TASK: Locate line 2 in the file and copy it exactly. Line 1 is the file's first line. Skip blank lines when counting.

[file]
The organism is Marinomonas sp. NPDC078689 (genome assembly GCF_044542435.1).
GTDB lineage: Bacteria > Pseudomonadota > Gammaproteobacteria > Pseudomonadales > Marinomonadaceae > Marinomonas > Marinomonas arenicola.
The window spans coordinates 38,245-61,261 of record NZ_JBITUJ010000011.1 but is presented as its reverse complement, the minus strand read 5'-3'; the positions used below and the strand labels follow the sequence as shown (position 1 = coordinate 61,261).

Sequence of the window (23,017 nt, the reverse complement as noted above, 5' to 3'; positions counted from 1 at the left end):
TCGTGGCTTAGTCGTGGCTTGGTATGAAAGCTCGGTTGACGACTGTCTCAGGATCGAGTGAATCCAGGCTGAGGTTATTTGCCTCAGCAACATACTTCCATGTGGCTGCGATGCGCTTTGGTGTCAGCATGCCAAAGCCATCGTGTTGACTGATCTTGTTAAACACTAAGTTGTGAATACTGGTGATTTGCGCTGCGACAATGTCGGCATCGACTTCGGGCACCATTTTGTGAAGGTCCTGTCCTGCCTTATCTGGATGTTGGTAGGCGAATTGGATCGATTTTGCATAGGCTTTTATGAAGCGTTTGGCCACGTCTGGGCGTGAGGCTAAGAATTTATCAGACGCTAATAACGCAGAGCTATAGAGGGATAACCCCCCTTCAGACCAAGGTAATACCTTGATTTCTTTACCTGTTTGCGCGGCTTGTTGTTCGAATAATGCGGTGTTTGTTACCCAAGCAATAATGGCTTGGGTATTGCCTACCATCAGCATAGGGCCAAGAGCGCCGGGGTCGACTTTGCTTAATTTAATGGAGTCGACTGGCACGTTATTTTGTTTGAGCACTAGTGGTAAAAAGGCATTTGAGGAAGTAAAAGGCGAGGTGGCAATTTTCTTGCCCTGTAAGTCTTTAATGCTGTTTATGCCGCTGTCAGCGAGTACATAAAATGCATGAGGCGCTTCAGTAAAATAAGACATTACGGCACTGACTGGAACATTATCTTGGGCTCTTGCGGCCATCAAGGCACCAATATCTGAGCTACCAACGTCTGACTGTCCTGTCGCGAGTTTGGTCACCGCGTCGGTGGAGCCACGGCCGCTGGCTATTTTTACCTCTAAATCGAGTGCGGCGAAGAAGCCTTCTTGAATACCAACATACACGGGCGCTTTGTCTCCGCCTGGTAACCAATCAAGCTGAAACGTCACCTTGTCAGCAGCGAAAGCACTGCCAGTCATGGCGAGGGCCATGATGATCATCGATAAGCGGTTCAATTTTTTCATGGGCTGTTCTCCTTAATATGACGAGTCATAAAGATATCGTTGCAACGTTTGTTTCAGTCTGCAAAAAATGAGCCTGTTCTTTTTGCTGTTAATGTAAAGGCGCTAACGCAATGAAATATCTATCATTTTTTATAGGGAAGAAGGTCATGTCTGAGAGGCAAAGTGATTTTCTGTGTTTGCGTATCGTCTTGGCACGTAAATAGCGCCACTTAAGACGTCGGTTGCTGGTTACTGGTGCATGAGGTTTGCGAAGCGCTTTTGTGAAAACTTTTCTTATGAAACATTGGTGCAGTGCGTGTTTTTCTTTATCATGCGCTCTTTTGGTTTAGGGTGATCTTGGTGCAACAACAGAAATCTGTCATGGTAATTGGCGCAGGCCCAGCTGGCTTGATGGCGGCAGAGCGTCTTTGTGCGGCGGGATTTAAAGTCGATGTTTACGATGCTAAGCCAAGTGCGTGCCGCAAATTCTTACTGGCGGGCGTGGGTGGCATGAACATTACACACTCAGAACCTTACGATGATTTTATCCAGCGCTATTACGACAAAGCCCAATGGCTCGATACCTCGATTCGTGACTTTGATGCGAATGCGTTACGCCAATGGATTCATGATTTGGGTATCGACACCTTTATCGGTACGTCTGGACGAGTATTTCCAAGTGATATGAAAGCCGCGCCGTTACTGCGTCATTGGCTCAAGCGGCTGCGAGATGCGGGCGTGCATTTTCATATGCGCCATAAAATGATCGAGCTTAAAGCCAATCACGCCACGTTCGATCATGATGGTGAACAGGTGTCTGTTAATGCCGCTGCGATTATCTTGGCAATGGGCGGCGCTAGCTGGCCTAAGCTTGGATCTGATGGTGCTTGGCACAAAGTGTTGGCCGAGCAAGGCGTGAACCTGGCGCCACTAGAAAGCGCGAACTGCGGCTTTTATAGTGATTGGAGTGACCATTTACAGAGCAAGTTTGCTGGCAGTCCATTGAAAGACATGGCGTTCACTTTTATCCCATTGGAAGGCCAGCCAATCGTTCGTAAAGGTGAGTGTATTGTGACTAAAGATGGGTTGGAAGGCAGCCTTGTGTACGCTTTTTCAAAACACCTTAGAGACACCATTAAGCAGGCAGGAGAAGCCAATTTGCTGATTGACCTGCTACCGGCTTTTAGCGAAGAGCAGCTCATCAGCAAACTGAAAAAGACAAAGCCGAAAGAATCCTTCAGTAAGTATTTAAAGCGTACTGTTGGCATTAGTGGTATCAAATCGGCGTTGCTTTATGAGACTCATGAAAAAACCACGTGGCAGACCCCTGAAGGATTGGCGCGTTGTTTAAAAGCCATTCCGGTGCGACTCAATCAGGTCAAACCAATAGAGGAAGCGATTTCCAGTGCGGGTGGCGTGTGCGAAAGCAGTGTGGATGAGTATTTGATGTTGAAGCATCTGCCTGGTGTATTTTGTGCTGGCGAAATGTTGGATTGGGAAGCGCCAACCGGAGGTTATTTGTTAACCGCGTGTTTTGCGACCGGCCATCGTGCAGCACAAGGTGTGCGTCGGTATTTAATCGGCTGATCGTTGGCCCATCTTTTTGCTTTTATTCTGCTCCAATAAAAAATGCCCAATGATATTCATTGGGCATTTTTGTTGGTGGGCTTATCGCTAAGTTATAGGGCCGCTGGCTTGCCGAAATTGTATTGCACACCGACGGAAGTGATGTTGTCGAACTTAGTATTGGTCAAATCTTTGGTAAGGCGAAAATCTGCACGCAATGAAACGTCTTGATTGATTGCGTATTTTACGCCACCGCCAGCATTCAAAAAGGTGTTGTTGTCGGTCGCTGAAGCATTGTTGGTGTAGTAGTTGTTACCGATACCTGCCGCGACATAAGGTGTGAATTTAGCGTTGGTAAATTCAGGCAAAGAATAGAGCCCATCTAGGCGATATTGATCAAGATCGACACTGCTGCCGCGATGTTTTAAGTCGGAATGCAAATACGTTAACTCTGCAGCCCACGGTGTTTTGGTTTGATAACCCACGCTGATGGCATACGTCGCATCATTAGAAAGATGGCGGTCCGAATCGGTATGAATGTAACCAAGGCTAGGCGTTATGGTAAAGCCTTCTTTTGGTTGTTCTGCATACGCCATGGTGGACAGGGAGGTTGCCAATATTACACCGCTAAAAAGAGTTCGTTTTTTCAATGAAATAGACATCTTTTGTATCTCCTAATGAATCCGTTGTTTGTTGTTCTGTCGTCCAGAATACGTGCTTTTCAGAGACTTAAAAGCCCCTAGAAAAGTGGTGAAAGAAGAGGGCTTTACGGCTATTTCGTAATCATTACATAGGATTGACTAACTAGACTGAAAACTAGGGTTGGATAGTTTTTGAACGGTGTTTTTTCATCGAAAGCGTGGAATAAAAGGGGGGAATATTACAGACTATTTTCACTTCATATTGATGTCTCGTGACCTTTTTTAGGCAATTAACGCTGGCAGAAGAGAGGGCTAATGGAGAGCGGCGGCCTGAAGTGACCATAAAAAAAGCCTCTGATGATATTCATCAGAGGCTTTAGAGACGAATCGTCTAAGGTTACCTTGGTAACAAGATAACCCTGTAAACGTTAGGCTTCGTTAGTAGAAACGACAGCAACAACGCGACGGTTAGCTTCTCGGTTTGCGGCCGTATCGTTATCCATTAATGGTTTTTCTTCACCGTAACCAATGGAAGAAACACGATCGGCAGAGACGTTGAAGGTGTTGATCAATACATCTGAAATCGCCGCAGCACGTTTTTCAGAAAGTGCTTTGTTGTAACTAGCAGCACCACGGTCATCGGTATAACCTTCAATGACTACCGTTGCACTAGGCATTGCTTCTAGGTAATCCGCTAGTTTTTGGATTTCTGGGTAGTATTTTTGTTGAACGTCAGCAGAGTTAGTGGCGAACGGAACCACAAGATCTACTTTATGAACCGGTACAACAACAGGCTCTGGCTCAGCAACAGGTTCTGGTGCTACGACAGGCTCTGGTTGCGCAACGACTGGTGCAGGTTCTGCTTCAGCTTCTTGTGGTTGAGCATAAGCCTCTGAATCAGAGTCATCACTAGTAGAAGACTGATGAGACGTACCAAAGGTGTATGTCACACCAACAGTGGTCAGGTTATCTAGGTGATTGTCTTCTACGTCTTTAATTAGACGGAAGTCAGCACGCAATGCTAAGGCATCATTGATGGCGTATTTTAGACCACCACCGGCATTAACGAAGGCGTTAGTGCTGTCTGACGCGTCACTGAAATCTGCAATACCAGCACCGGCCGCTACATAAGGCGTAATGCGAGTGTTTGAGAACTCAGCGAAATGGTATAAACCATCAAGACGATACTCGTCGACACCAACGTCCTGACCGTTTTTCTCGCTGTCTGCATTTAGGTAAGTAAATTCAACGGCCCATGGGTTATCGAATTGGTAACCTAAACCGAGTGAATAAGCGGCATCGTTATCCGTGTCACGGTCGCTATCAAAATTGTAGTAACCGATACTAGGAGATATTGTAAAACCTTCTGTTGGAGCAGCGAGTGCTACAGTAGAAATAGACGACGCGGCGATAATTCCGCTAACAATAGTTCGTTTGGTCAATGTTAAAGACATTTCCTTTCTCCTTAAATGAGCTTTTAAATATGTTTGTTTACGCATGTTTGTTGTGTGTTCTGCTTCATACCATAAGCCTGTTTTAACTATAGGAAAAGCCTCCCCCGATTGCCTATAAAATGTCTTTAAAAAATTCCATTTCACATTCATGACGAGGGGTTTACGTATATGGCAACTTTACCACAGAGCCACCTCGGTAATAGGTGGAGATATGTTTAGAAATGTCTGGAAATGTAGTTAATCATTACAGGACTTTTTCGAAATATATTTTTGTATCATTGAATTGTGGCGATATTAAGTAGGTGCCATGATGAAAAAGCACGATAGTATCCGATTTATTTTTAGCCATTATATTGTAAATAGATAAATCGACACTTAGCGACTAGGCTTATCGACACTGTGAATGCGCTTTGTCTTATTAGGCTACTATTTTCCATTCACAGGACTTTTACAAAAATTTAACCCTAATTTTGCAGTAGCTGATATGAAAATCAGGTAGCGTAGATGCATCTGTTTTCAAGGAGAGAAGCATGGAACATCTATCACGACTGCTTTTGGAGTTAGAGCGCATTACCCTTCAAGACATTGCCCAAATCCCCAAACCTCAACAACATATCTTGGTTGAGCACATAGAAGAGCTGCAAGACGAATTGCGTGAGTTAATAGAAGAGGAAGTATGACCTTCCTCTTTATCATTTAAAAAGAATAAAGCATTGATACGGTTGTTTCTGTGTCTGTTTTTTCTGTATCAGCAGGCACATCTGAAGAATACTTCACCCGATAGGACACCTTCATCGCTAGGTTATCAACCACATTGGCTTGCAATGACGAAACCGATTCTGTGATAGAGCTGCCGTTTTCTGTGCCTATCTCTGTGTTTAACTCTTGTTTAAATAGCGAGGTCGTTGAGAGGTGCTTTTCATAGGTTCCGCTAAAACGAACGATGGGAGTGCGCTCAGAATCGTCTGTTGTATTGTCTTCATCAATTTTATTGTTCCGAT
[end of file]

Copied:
GTDB lineage: Bacteria > Pseudomonadota > Gammaproteobacteria > Pseudomonadales > Marinomonadaceae > Marinomonas > Marinomonas arenicola.